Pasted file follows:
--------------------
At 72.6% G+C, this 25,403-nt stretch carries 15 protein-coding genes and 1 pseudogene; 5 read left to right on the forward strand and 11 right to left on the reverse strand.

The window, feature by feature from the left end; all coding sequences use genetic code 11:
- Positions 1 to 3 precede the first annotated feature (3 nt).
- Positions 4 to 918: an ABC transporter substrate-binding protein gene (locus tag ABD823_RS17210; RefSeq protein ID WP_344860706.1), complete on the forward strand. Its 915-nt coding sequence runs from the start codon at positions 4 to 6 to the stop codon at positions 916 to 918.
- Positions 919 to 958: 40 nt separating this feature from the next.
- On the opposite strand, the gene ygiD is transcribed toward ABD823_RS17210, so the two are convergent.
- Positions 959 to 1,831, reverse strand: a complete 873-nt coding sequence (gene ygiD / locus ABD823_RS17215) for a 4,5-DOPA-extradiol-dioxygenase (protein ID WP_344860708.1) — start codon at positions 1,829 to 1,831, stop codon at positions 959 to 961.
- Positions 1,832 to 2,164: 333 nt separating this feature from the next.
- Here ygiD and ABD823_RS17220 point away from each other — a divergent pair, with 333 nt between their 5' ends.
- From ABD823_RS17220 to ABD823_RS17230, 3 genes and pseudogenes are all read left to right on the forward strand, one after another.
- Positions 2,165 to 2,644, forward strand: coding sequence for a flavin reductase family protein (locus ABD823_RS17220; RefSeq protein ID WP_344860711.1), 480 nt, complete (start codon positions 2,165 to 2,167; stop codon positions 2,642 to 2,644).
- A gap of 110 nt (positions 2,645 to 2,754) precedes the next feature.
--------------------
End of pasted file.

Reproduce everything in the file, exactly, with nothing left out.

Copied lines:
At 72.6% G+C, this 25,403-nt stretch carries 15 protein-coding genes and 1 pseudogene; 5 read left to right on the forward strand and 11 right to left on the reverse strand.

The window, feature by feature from the left end; all coding sequences use genetic code 11:
- Positions 1 to 3 precede the first annotated feature (3 nt).
- Positions 4 to 918: an ABC transporter substrate-binding protein gene (locus tag ABD823_RS17210; RefSeq protein ID WP_344860706.1), complete on the forward strand. Its 915-nt coding sequence runs from the start codon at positions 4 to 6 to the stop codon at positions 916 to 918.
- Positions 919 to 958: 40 nt separating this feature from the next.
- On the opposite strand, the gene ygiD is transcribed toward ABD823_RS17210, so the two are convergent.
- Positions 959 to 1,831, reverse strand: a complete 873-nt coding sequence (gene ygiD / locus ABD823_RS17215) for a 4,5-DOPA-extradiol-dioxygenase (protein ID WP_344860708.1) — start codon at positions 1,829 to 1,831, stop codon at positions 959 to 961.
- Positions 1,832 to 2,164: 333 nt separating this feature from the next.
- Here ygiD and ABD823_RS17220 point away from each other — a divergent pair, with 333 nt between their 5' ends.
- From ABD823_RS17220 to ABD823_RS17230, 3 genes and pseudogenes are all read left to right on the forward strand, one after another.
- Positions 2,165 to 2,644, forward strand: coding sequence for a flavin reductase family protein (locus ABD823_RS17220; RefSeq protein ID WP_344860711.1), 480 nt, complete (start codon positions 2,165 to 2,167; stop codon positions 2,642 to 2,644).
- A gap of 110 nt (positions 2,645 to 2,754) precedes the next feature.